According to a New York Police Detective, he is the victim of an “anti-cop agenda” enacted by city officials under Mayor de Blasio. Detective David Terrell has filed a $175 million notice of claim against the city for failing to protect officers from malicious prosecution. Fraudulent claims that he says have become a “cottage industry” for criminal gangs.
He states that the city is doing very little to help cops who have charges filed against them, regardless of the lack of evidence:
“You can sue an officer and the city’s going to pay out, whether it’s true or not true,” Terrell told The Post. “What I say to the mayor is: Stop these people from making these frivolous claims and back the officers when something is 100 percent not true.”
“I want my name cleared, first and foremost. And I want these people to pay for their lies,” he added.
Terrell’s claims of an “unhelpful” administration and an “anti-cop agenda” comes as news leaks begin to surface supporting his position. News stories regarding gangs who hire “unethical private investigators and legal counsel to file frivolous civil-rights lawsuits.”
Terrell has also made claims of defamation. Citing two “news reports” based on “completely false or distorted information” that was spoon-fed to reporters who used it for “click bait” to generate online ad revenues. Terrell’s legal notice specifically names Sarah Wallace of NBC4/New York and James Ford of PIX11.
These reports were also cited as sources in an article by journalist Shuan King. He wrote in his article that Terrell was “one of the most brutal men in the history of the department” and said he belonged in prison. “I’ve heard him called a ‘monster,’ a ‘terrorist,’ ‘evil,’ and have had multiple families tell me he’s ‘the worst human being’ they’ve encountered in their entire lives,” King wrote.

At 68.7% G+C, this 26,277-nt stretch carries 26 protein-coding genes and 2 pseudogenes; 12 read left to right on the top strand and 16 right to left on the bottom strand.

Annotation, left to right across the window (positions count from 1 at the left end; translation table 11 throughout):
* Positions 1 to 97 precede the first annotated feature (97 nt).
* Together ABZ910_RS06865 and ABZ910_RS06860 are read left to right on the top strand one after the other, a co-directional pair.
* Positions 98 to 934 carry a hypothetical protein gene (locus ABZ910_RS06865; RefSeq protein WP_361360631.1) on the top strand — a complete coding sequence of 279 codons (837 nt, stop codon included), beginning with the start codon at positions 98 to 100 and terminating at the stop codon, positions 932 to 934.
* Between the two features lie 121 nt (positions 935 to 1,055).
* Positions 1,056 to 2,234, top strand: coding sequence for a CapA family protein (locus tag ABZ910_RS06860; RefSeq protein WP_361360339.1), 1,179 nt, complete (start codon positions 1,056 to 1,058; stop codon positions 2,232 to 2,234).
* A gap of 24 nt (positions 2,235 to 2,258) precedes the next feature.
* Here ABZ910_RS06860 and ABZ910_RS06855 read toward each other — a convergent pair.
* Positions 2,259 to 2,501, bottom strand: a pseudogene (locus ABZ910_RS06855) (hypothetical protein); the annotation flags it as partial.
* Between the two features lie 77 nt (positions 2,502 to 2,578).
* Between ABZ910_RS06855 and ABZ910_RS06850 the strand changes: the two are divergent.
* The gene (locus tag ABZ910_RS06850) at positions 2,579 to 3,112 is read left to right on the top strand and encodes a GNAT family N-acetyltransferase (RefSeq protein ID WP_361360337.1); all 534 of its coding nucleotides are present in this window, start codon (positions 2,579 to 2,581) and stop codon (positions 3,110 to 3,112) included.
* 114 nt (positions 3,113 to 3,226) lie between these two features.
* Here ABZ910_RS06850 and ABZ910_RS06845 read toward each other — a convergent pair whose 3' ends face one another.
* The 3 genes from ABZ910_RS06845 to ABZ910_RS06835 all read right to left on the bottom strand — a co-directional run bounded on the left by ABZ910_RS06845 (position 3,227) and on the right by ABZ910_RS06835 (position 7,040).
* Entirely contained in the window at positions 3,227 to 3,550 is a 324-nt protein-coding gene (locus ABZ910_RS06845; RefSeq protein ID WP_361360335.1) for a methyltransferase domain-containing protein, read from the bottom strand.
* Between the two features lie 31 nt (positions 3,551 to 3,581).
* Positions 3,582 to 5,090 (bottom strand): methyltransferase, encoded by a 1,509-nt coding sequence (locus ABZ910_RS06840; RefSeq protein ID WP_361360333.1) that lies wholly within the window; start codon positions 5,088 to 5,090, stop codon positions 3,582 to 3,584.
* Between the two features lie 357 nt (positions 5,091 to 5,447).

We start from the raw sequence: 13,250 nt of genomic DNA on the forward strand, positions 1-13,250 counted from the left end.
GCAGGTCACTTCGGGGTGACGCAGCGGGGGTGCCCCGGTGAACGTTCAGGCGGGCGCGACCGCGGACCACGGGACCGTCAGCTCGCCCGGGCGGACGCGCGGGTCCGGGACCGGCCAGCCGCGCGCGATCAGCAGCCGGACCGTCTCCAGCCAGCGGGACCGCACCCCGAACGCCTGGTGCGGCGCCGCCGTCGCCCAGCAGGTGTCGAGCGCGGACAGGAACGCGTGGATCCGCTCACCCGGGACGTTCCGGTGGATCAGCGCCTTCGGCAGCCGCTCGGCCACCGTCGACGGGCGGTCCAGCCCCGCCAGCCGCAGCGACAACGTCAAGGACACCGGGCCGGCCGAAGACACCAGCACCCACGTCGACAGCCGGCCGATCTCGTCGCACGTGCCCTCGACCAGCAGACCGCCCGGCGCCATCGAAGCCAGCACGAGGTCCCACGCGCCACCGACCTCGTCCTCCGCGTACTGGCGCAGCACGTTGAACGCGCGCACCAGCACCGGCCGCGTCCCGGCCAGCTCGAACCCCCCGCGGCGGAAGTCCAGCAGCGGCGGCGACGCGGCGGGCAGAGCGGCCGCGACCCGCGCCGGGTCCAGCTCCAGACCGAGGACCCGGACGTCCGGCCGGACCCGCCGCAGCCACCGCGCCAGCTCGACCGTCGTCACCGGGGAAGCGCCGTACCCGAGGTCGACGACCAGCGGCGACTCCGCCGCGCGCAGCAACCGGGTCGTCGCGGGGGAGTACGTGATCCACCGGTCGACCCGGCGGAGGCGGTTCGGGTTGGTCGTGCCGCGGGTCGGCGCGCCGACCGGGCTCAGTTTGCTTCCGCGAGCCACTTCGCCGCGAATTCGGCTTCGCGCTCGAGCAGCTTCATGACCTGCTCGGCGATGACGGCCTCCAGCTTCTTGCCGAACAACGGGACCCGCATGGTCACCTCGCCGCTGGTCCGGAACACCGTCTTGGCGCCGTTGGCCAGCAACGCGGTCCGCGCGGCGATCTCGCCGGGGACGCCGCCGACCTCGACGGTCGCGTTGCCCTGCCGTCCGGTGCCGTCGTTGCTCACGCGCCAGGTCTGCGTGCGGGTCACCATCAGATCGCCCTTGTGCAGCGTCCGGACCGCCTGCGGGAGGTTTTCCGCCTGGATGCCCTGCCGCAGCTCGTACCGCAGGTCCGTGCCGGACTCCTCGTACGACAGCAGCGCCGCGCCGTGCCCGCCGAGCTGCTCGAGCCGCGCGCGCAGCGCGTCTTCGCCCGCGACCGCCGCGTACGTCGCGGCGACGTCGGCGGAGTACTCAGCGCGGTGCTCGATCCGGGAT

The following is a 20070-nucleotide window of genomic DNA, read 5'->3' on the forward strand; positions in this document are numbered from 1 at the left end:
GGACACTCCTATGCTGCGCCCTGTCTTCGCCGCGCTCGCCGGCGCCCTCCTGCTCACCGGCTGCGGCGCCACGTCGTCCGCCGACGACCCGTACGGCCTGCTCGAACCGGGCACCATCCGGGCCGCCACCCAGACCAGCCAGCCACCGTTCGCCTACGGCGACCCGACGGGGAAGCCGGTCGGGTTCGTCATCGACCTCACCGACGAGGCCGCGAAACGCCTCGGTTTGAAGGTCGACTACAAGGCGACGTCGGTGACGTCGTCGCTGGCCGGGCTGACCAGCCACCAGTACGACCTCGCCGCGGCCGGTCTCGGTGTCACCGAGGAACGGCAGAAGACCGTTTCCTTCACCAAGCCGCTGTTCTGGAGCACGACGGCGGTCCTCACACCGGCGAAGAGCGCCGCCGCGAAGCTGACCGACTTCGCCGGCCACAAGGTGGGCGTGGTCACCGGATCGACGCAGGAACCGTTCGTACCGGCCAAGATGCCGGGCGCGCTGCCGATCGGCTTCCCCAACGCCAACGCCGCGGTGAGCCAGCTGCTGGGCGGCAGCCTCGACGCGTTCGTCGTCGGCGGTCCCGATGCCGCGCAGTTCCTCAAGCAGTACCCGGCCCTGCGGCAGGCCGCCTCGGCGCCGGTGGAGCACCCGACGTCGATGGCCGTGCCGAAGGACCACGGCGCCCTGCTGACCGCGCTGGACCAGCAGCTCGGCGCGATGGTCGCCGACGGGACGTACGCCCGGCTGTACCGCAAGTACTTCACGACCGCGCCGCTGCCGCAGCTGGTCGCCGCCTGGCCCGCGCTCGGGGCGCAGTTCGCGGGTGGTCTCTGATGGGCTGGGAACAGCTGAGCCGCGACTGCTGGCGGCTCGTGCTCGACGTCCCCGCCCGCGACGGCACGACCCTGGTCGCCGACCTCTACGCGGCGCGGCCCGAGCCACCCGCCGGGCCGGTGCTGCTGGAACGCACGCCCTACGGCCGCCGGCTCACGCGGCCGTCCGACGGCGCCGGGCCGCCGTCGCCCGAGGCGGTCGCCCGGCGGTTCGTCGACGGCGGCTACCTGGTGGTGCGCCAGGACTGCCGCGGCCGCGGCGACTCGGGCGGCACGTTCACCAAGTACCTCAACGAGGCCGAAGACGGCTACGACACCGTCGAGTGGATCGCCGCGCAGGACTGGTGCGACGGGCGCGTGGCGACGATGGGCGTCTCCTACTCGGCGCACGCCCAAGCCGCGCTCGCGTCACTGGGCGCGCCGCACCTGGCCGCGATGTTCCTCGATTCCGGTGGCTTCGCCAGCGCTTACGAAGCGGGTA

Terrell says in a statement: The NYPD “is fully aware this sort of assignment is particularly dangerous and a legal minefield” in which “gang members, their families and members of the community that benefit from criminal enterprises routinely disrupt criminal investigations . . . with false allegations of police misconduct,” his notice says.
Terrell charges that under Mayor Bill de Blasio, the NYPD does not call in the state Attorney General’s Office or the feds to help with civil or criminal prosecution, or pursue civil cases through the city Law Department.
Terrell has been with the NYPD since 2002 and has made more than 1000 arrests. He has received many promotions and was specifically tasked to work with gangs in the area.
Terrell’s supporters are quick to point out that no evidence has been presented against him that cannot be easily refuted. For example, on the day that one complaint is said to have occurred, Terrell states that he was not even on duty. Of the 36 complaints against Terrell filed with the Civilian Complaint Review Board, only two were substantiated, both for failing to share his badge number over the phone, he told The Post.
Court records show Terrell has been named in 15 lawsuits. Two were thrown out and three were settled by the city for $614,500, $55,000 and $25,000. Ten lawsuits are still pending.